The Meritocracy Of Sports

At the core, sports are a meritocracy.  If a player or a team is better than an opponent, that player or team is recognized as such.  Competency can – and has – overcome deeply held beliefs such as racial superiority/bias simply by the demonstration of skills’ competencies.  As with just about any human endeavor, the standing of this meritocracy must endure a few bumps along the road.

In an ideal world ruled by merit, comparable player salaries would line up competence and achievement.  And if you stand back a bit and take a synoptic view, that is most often the case.  However, on a more fine-grained investigation and for moments in time, there are some significant disruptions in that continuum.  Consider:

  • As of this morning, the second highest paid player in the NFL will be Kyler Murray.
  • Aaron Rodgers will be the highest paid player.

Aaron Rodgers has been around a lot longer than Kyler Murray, so it is natural to expect that he has more achievements than Murray but let’s take a look.  Aaron Rodgers:

  • Has been NFL MVP 4 times
  • Has been selected to the Pro Bowl 8 times
  • Has been named to the All-Pro team 5 times
  • Has won a Super Bowl and was the MVP in that Super Bowl Game
  • Has a career record of 139-66-1 in games he started at QB

Now let’s look at Kyler Murray:

  • Won the Rookie of the Year award
  • Made the Pro Bowl 2 times
  • Has a career record of 22-23-1 in games he started at QB.

Kyler Murray is a fine young QB; he is probably in the top third of the QBs in the league but is – as of today – not nearly the second best QB in the NFL.  But the Arizona Cardinals are betting on the come because they just gave him a fat contract extension worth $231M over 5 years with $160M of that total value guaranteed.  Murray’s deal is worth $1M more than Deshaun Watson’s deal with the Browns but the entirety of Watson’s contract is guaranteed – – just to give you a sense of comparison there.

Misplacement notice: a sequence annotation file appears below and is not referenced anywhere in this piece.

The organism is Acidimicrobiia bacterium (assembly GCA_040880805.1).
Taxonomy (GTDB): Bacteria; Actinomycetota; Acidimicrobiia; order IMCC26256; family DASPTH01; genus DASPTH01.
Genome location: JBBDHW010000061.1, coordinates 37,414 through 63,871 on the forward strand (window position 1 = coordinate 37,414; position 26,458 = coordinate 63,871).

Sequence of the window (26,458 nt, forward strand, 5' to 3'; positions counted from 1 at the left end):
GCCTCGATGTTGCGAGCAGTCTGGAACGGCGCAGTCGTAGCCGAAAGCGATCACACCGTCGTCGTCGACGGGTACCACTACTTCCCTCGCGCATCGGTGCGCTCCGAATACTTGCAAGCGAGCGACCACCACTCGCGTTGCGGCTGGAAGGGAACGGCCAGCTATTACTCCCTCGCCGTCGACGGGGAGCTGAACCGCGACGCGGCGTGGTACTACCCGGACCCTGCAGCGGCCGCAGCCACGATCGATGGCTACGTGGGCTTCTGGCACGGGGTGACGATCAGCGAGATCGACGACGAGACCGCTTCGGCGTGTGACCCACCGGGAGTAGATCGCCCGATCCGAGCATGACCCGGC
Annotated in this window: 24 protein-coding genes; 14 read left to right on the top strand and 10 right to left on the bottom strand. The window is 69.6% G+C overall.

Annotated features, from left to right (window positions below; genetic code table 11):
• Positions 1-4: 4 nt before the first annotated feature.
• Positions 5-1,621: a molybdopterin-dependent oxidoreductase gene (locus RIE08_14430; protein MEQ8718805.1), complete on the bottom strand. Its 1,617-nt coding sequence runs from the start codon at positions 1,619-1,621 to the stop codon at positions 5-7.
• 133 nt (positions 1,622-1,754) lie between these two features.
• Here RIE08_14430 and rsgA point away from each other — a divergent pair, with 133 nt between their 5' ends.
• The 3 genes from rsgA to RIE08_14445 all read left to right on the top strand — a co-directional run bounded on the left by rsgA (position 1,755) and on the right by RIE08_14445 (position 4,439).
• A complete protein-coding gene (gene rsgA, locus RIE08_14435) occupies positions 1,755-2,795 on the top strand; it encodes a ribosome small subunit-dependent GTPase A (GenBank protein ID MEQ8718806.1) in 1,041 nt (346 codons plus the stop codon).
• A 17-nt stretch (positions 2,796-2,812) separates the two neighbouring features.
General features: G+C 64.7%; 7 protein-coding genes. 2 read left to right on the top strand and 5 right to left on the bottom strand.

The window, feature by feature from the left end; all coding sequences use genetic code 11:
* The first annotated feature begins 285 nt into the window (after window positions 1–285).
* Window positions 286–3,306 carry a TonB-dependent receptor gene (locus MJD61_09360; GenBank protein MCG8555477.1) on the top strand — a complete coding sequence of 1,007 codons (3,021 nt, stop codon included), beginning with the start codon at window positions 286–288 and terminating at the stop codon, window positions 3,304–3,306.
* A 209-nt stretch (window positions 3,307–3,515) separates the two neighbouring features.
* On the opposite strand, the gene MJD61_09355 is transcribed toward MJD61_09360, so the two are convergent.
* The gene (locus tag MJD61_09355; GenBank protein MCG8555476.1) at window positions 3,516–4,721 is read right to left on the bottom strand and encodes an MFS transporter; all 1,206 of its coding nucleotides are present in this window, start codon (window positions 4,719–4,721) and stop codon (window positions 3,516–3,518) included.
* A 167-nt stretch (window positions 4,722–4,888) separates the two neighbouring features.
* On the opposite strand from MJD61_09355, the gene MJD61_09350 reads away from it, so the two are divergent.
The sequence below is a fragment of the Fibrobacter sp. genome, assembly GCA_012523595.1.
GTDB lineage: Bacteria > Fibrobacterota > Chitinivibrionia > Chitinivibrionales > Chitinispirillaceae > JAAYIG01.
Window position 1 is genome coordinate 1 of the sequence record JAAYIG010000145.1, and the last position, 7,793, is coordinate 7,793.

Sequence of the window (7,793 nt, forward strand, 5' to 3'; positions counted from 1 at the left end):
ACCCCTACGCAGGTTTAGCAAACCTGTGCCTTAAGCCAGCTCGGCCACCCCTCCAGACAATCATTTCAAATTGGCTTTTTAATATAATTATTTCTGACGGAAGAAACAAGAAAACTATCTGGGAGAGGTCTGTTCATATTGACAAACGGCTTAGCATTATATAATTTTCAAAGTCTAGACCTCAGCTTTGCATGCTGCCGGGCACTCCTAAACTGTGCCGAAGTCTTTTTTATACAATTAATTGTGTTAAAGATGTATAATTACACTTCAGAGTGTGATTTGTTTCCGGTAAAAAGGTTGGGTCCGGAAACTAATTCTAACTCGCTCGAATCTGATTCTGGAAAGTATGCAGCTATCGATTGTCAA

Oh, and for the record, I believe that Watson is the better QB here even though Watson is also not the second or third best QB in the NFL at the moment …

A few days after the announcement of this humongous contract with all the smiling faces and the dulcet  tones of Kumbaya wafting through the air, someone found a really strange “clause” in Kyler Murray’s contract.

  • Murray is required to spend 4 hours a week in “independent study” every week of the regular season and the post-season (if the Cards are in the post-season) where “independent study” is defined as “studying material provided by the Cardinals to prepare for the upcoming game.”

My guess is that this “Cardinals’ provided material” is better labeled as “The Game Plan” and not as “Poincaré’s Conjecture”.  Now, if that surmise is correct, it is fair to wonder why the Cardinals found it necessary to put it in the deal.  I understand the concept of cognitive dissonance – a condition where one can hold inconsistent thoughts/beliefs in mind simultaneously – but this situation makes me shake my head:

  • On one hand, you think enough of Kyler Murray to pay him $231M for his QB services over the next 5 years where “studying the game plan” is an essential element of his QB services.
  • And on the other hand, you feel it necessary to make it a contract stipulation that he will put in work on his own studying that game plan outside the supervision and without the oversight of anyone in the organization.
  • Really …?

Moving on …  Kyler Murray is involved in a totally different “cycle of life” set of events that have just happened:

  • In 2017, Baker Mayfield was picked overall #1 by the Browns.  Josh Rosen was picked overall #10 by the Cardinals.
  • In 2018, the Cardinals traded Rosen to the Dolphins and picked Kyler Murray overall #1.
  • In 2022, the Browns traded Mayfield away and just signed Rosen to be one of their backup QBs in case Deshaun Watson is unavailable.
  • Wheels within wheels…

`           Finally, staying with the idea of NFL signings, I read where the Packers signed Sal Cannella – – a tight end out of Auburn and a player for the USFL’s New Orleans Breakers.

Of course, you probably know about his more famous cousin, Sal Monella…

But don’t get me wrong, I love sports………



One thought on “The Meritocracy Of Sports”

  1. The 2021 Phoenix Cardinals went 10-2 to dominate the NFL. The team then went 1-4 to obliterate their chance to win the NFC West and secure a home-field playoff game. That 1-4 black eye included a season-ending loss to the 7-10 Seattle Seahawks in the desert. Perhaps the Kyler Murray contract was management’s feeble attempt to replace “If only.”

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